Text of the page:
It's been called "The Last Place on Earth" by National Geographic magazine, and Time describes it as the "Last Eden."
The Goualougo Triangle, nestled between two rivers in a Central African rain forest, is so remote that primate researchers who traveled 34 miles, mostly by foot, from the nearest village through dense forests and swampland to get there, have discovered a rare find: chimpanzees that have had very little or no contact at all with humans. The chimpanzees' behavior when first coming in contact with the researchers was a telltale sign of lack of human exposure -- the chimpanzees didn't run and hide.
Unlike chimpanzees in the zoo that seem to appreciate being the center of human attention, chimpanzees in the wild need to be habituated to the presence of humans, a process that can take several years. Dave Morgan, a field researcher with the Wildlife Conservation Society, Republic of Congo, and Crickette Sanz, a doctoral candidate in anthropology in Arts & Sciences at Washington University in St. Louis, report their study of "Naive Encounters With Chimpanzees in the Goualougo Triangle" in the April 2003 issue of the International Journal of Primatology.
During two field seasons in the Goualougo Triangle (February-December 1999 and June 2000-June 2001), Morgan and Sanz encountered chimpanzees on 218 different occasions, totaling 365 hours of direct observation. Their goal, as with other researchers at various field sites in Africa, was to directly observe the full repertoire of chimpanzee behavior, which includes eating meat, sharing food, grooming, mating and using tools, such as large pounding sticks to break open bee hives and leaf sponges to gather water.
During Morgan and Sanz's first five minutes observing individual chimpanzees at their field site, curiosity was the most common response the researchers recorded from 84 percent of the chimpanzees. The curious responses from the chimpanzees included staring at the human observers, crouching and moving closer to get a better view of them, slapping tree trunks or throwing branches down to elicit a response, and making inquisitive vocalizations.
"Such an overwhelmingly curious response to the arrival of researchers had never been reported from another chimpanzee study site," says Sanz. "Researchers have occasionally described encounters with apes who showed curious behaviors toward them. However, these encounters were rare and usually consisted of only a few individuals."
She says that chimpanzees at these other study sites most often fled from human observers during their initial contacts. Those researchers only had glimpses of individual chimpanzees as they rapidly departed.
Researchers have dedicated years at other field sites to habituating wild chimpanzees to human presence so that the chimpanzees regard the humans in their midst as neutral elements not to be feared. Morgan and Sanz often times were accepted at first meeting.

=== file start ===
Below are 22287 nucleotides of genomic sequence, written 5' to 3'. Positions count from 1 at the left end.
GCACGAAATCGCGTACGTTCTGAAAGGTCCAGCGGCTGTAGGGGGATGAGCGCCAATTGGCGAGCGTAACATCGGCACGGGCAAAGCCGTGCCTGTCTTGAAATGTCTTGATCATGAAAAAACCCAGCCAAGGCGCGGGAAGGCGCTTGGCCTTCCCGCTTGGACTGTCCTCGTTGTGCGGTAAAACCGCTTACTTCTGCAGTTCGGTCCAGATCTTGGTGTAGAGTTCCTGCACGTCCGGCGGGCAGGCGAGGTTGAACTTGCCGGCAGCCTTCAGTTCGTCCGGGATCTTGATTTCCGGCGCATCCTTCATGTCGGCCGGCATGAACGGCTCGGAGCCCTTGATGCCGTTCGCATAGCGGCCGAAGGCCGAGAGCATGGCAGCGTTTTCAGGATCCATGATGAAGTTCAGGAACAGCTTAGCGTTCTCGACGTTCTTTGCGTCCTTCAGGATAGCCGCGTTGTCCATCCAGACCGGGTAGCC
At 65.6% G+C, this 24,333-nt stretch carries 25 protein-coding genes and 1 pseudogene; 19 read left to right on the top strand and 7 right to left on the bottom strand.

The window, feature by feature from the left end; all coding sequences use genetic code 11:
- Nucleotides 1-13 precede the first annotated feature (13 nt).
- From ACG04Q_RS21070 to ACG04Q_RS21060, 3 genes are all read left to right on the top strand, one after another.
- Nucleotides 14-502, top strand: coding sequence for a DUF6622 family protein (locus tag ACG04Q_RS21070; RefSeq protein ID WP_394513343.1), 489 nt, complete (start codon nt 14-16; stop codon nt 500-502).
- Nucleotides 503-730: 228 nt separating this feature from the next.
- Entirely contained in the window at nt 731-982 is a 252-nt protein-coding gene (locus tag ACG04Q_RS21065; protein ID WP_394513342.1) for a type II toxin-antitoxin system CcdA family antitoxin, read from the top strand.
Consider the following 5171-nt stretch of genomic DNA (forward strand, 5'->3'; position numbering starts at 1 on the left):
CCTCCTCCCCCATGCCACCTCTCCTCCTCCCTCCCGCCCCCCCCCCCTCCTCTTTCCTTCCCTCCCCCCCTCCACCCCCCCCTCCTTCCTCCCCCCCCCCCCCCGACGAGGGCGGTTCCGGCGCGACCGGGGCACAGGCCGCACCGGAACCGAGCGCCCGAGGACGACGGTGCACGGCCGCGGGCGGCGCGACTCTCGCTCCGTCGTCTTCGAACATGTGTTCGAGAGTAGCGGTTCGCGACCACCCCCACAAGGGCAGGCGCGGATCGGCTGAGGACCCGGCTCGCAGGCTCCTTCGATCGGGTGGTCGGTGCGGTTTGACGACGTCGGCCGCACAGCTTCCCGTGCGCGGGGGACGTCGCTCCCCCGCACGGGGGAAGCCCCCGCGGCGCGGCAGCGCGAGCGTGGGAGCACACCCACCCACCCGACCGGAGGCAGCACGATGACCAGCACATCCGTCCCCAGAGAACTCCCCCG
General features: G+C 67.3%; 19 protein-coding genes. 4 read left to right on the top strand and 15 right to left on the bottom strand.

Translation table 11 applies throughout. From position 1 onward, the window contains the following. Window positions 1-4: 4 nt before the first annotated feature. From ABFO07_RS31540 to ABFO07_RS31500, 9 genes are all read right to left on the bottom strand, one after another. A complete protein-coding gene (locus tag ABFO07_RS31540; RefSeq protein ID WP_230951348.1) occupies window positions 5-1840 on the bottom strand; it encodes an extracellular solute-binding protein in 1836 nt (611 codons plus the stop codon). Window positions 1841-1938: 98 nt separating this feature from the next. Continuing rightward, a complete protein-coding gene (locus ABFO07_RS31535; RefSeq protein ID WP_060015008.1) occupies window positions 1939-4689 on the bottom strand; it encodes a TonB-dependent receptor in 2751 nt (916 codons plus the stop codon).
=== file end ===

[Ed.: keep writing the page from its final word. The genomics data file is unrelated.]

"Behaviors such as tool use and relaxed social interactions were only seen after years of patient habituation efforts," Morgan says of the other field studies, including Jane Goodall's site in the Gombe Stream National Park in East Africa. "Yet these behaviors were sometimes observed during our initial contacts with chimpanzees in the Goualougo Triangle.
"And many of our initial contacts lasted for more than two hours -- some up to seven hours -- and ended only when we chose to leave the chimpanzees to continue our surveys. Often times when we were leaving the chimpanzees, they would follow us through the forest canopy."
Often the chimpanzees continued to exhibit behaviors indicating their naivete toward humans after their initial curious responses. Morgan and Sanz define "naive" contacts as those in which the chimpanzees in a group showed interest in their observers throughout an entire encounter, other chimpanzees joined the group being observed, and they stayed for a relatively prolonged time, with the average encounter lasting 136 minutes. These "naive" contacts accounted for 69 percent of all chimpanzee encounters.
Other types of encounters occurred, Sanz notes, but much less frequently. Of the 218 encounters, during 12 percent of them the chimpanzees showed signs of nervousness, including hiding behind vegetation or climbing higher in the canopy; 11 percent departed; and eight percent ignored the observers.
"The high frequency of curious responses to our arrival and the naive contacts suggest that the chimpanzees had had little or no contact with humans," says Sanz. "They certainly had not formed negative associations between human presence and potential threats such as poaching, hunting and habitat destruction.
"During our research presence in the Goualougo Triangle, we've never encountered any other humans or even their traces, such as villages, campsites or paths," adds Sanz. "Because of the low human density in northern Congo and the remote location of the Goualougo Triangle, it is unlikely that these chimpanzees had ever encountered humans."